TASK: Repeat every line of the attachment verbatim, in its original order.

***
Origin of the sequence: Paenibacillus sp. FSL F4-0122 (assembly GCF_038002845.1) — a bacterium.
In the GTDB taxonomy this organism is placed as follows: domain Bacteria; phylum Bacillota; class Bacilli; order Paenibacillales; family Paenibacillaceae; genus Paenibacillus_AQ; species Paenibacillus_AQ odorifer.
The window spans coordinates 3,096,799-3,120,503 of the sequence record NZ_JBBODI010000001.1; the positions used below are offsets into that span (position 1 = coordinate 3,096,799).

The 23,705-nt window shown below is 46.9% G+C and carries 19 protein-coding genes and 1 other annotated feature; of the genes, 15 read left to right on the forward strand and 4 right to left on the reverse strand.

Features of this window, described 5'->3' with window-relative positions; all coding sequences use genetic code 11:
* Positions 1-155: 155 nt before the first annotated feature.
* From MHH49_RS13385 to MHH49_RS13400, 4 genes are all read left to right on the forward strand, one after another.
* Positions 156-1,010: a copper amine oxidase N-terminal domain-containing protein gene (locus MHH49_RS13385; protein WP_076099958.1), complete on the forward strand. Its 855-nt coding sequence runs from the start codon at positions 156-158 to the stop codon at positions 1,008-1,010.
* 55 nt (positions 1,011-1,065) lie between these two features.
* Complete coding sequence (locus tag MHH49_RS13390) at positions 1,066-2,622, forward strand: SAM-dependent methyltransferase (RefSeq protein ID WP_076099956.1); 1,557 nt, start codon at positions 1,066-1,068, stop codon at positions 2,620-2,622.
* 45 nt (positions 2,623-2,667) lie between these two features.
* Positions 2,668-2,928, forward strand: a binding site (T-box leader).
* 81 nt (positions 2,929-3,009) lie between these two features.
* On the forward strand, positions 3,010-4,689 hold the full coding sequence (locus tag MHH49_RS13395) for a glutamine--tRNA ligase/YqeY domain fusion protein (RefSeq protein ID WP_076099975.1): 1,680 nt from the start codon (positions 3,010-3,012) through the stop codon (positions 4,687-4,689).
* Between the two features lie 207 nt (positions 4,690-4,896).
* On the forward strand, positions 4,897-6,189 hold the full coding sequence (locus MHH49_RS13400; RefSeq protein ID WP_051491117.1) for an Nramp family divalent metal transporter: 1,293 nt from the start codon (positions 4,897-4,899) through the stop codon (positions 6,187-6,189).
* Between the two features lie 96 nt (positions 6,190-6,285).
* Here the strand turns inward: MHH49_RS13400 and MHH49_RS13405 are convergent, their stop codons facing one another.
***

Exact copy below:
Origin of the sequence: Paenibacillus sp. FSL F4-0122 (assembly GCF_038002845.1) — a bacterium.
In the GTDB taxonomy this organism is placed as follows: domain Bacteria; phylum Bacillota; class Bacilli; order Paenibacillales; family Paenibacillaceae; genus Paenibacillus_AQ; species Paenibacillus_AQ odorifer.
The window spans coordinates 3,096,799-3,120,503 of the sequence record NZ_JBBODI010000001.1; the positions used below are offsets into that span (position 1 = coordinate 3,096,799).

The 23,705-nt window shown below is 46.9% G+C and carries 19 protein-coding genes and 1 other annotated feature; of the genes, 15 read left to right on the forward strand and 4 right to left on the reverse strand.

Features of this window, described 5'->3' with window-relative positions; all coding sequences use genetic code 11:
* Positions 1-155: 155 nt before the first annotated feature.
* From MHH49_RS13385 to MHH49_RS13400, 4 genes are all read left to right on the forward strand, one after another.
* Positions 156-1,010: a copper amine oxidase N-terminal domain-containing protein gene (locus MHH49_RS13385; protein WP_076099958.1), complete on the forward strand. Its 855-nt coding sequence runs from the start codon at positions 156-158 to the stop codon at positions 1,008-1,010.
* 55 nt (positions 1,011-1,065) lie between these two features.
* Complete coding sequence (locus tag MHH49_RS13390) at positions 1,066-2,622, forward strand: SAM-dependent methyltransferase (RefSeq protein ID WP_076099956.1); 1,557 nt, start codon at positions 1,066-1,068, stop codon at positions 2,620-2,622.
* 45 nt (positions 2,623-2,667) lie between these two features.
* Positions 2,668-2,928, forward strand: a binding site (T-box leader).
* 81 nt (positions 2,929-3,009) lie between these two features.
* On the forward strand, positions 3,010-4,689 hold the full coding sequence (locus tag MHH49_RS13395) for a glutamine--tRNA ligase/YqeY domain fusion protein (RefSeq protein ID WP_076099975.1): 1,680 nt from the start codon (positions 3,010-3,012) through the stop codon (positions 4,687-4,689).
* Between the two features lie 207 nt (positions 4,690-4,896).
* On the forward strand, positions 4,897-6,189 hold the full coding sequence (locus MHH49_RS13400; RefSeq protein ID WP_051491117.1) for an Nramp family divalent metal transporter: 1,293 nt from the start codon (positions 4,897-4,899) through the stop codon (positions 6,187-6,189).
* Between the two features lie 96 nt (positions 6,190-6,285).
* Here the strand turns inward: MHH49_RS13400 and MHH49_RS13405 are convergent, their stop codons facing one another.